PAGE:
Ukrainians in the United Kingdom – persons originating from Ukraine, and persons of Ukrainian ethnicity from other countries, settled permanently or staying temporarily in the United Kingdom of Great Britain and Northern Ireland, as well as their descendants who live in the country and consider themselves to be Ukrainian by heritage.
- Before the Second World War
- Post-war immigrants
- Descendants of post-war immigrants
- Since the mid-1980s
Before the Second World War
Information on the presence of Ukrainians on the territory of the present-day United Kingdom (UK) before the mid-nineteenth century is fragmentary. In the early 1630s, while on an educational tour of Western Europe, the future Ukrainian statesman Yurii Nemyrych visited England and, according to some sources, attended lectures at the universities of Oxford and Cambridge. In the second half of the eighteenth century there were Ukrainians among those who came to the UK from the Russian Empire, including translators and other officials of the Russian embassy in London, chaplains and unordained assistants of the Russian church under the protection of the embassy, and students. Ukrainian chaplains of the embassy church included Yefrem Diakovskyi (1765-1768), Andrii Samborskyi (1769-1779) and Yakiv Smyrnov (1780-1837). Viktor Kochubei, Vasyl Malynovskyi, Andrii Nazarevskyi, Ivan Smyrnov and other Ukrainians were attached to the embassy. In 1761-1767 the future legal scholar Semen Desnytskyi studied at Glasgow University, where one of his mentors was the economist Adam Smith. In the 1770s and 1780s a number of Ukrainians studied medicine in Edinburgh, and in the same period several Ukrainians were sent to England to study English agricultural methods.
Among Ukrainians who lived or stayed temporarily in the UK in the second half of the nineteenth century and the beginning of the twentieth were the priest and political activist Agapius Honcharenko (1860-1861), sociologist Maksym Kovalevskyi (1870s and 1880s), writers and political activists Serhii Kravchynskyi-Stepniak (1884-1895) and Feliks Volkhovskyi (1890-1914), economist Mykhailo Tuhan-Baranovskyi (1892), promoter of consumer co-operatives Ivan Petrushevich (c. 1901, 1904), journalist and women’s movement activist Hanna Chykalenko-Keller (c. 1909-1914), and political activists Vladimir Stepankowsky (1911-1914) and Marian Melenevsky (1913-1914).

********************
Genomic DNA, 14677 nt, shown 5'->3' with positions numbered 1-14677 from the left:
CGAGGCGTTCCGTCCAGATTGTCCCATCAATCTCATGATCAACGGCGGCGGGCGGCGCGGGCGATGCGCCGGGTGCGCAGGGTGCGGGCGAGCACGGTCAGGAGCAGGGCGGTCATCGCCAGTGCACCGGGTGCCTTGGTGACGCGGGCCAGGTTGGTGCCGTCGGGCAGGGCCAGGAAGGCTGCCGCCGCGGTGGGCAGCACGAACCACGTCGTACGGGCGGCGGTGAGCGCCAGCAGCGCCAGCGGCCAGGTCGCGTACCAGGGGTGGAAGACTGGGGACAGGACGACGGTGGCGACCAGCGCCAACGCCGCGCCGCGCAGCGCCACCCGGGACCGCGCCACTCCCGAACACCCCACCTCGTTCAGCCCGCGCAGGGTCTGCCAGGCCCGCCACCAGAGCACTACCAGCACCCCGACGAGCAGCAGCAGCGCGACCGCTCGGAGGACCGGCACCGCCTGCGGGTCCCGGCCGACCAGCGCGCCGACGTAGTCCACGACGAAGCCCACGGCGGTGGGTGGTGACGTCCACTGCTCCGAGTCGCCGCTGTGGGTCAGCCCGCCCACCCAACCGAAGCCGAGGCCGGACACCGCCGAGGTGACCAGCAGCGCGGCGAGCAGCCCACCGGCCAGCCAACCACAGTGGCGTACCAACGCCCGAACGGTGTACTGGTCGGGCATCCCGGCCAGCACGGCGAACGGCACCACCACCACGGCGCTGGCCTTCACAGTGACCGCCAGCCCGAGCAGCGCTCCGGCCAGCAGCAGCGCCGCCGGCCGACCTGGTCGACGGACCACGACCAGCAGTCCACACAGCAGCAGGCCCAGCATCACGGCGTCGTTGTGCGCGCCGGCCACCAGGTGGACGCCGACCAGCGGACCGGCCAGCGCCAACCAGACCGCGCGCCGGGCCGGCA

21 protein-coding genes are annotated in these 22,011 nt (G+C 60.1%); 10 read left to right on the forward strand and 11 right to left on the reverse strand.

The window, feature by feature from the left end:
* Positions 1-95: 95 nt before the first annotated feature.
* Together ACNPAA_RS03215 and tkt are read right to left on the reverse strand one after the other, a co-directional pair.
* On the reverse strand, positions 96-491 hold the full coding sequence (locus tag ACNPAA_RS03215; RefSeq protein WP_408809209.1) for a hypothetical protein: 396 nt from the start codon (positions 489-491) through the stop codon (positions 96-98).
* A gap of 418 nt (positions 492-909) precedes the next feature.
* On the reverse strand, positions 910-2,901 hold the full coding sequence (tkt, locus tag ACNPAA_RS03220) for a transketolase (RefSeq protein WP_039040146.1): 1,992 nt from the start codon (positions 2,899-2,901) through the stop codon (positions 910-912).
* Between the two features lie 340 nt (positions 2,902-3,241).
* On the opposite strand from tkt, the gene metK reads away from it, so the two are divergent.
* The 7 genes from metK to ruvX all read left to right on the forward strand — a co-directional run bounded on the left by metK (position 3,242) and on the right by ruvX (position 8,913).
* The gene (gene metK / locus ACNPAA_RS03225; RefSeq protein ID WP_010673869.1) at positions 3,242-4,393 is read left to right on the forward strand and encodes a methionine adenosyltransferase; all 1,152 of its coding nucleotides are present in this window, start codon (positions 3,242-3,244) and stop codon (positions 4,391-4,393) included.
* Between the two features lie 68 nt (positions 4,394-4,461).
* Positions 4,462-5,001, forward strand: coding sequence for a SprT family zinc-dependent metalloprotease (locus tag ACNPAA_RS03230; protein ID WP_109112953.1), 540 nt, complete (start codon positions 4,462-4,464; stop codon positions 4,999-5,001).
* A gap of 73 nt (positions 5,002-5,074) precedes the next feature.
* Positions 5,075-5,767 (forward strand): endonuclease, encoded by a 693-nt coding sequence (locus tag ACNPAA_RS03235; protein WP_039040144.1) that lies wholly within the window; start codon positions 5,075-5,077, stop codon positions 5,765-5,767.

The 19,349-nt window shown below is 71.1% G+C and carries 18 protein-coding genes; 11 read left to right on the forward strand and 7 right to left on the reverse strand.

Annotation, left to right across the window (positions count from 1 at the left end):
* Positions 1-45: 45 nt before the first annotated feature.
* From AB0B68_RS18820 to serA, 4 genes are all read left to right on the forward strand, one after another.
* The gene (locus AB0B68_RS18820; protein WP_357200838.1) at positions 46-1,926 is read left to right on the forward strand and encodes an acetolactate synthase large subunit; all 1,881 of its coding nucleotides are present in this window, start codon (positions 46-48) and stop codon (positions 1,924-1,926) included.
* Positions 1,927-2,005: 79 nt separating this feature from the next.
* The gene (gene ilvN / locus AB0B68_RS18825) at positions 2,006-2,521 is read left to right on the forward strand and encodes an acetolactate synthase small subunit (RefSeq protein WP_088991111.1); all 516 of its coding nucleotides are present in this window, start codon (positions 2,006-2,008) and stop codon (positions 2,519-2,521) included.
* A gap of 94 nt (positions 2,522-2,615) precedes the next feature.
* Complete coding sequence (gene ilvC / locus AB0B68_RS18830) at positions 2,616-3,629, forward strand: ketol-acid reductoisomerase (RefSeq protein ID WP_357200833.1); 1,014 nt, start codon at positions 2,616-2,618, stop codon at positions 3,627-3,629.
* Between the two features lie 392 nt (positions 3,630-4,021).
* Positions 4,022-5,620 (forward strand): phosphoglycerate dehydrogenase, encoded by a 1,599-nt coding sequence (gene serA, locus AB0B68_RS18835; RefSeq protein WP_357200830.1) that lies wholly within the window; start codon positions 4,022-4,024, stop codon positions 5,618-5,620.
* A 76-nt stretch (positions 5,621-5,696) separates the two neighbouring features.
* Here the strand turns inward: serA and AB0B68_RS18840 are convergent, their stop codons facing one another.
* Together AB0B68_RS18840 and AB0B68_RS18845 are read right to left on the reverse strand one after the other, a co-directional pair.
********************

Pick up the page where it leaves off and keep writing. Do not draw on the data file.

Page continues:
The first sizeable group of Ukrainians to arrive in the UK consisted of migrants from Western Ukraine, mainly from the Austrian crown land of Galicia, who, at the end of the nineteenth and beginning of the twentieth century, emigrated from Western Ukraine to seek employment abroad, and settled in Manchester (see Ukrainians in Manchester before the Second World War). By 1912 this group numbered approximately 500 people, although by the outbreak of the First World War most of them had re-settled in North America or returned to Galicia.
After the war, members of the diplomatic missions of the Ukrainian People’s Republic (UNR) (1919-1921) and of the Western Ukrainian People’s Republic (1920-1923) were based in London. Two members of the UNR mission, Marian Melenevsky and Nicholas Gorbenko, continued to live and work in London after the mission was disbanded. Other Ukrainians living in London during the inter-war period included Vladimir Korostovetz, representative of Hetman Pavlo Skoropadskyi (1920s-1930s); Vladimir Kysilewsky, director of the Ukrainian Bureau (1931-1940); Eugene Lachowitch (1933-1935) and Stephen Davidovich (1938-1941), representatives of the Organisation of Ukrainian Nationalists; and Danylo Skoropadskyj, son of Hetman Pavlo Skoropadskyi (from 1939).